You're right about the price being close to buying, if you figure a 3 year lease residual is typically around 50% you are basically similar to financing over 6 years with a chance to get out of it at 3 years in, if all is well you buy it out, otherwise turn it in! Lease rates are often lower than prevailing financing interest rates so it can come out about the same when you add back in the lease bank fee and turn-in fees.

      You may know all that, there just seems to be a bit of misinformation about leasing maybe this is helpful to others.
      All good points. A lot of people seem to think leasing vs. financing is some binary choice. Financing is not for everyone, and neither is leasing. It all depends on your lifestyle.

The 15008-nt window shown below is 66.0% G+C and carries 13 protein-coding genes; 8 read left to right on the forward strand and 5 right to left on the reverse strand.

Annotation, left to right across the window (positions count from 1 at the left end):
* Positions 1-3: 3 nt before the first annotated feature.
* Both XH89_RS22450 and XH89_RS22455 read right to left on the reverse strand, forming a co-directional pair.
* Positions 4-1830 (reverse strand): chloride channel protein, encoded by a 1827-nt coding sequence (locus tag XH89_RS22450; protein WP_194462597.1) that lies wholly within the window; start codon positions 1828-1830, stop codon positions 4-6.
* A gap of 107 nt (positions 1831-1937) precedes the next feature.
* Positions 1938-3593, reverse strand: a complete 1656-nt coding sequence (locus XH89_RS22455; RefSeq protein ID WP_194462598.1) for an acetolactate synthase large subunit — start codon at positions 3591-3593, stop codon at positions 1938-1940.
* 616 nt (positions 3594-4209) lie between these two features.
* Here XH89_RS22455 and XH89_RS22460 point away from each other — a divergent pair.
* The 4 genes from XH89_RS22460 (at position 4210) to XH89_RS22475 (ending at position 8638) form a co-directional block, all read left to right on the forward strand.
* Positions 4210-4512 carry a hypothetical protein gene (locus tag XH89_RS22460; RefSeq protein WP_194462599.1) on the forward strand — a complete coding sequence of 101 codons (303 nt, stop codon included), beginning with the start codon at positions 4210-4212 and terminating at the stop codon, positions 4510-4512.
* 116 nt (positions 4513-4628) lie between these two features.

Some people like to keep their cars for 10 years, which is a perfectly respectable choice. In that case, leasing obviously makes little sense. Some people like a new car every 3 years, which is what I prefer.
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    7. #40
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      Quote Originally Posted by ap17 View Post
      I was cross-shopping the newest Subaru Outback Touring XT with the V60 Cross-country (test drove both) and am coming from the previous generation Outback.

      Advantages Subaru: More spacious inside, both for passengers and luggage, you can feel the difference; about 6k cheaper* similarly equipped; no need for premium gas; windows seemed larger; resale value

      Advantages Volvo: Significantly better handling and driving experience; more comfortable seats; panoramic sunroof; much better speakers; safer; more beautiful inside and out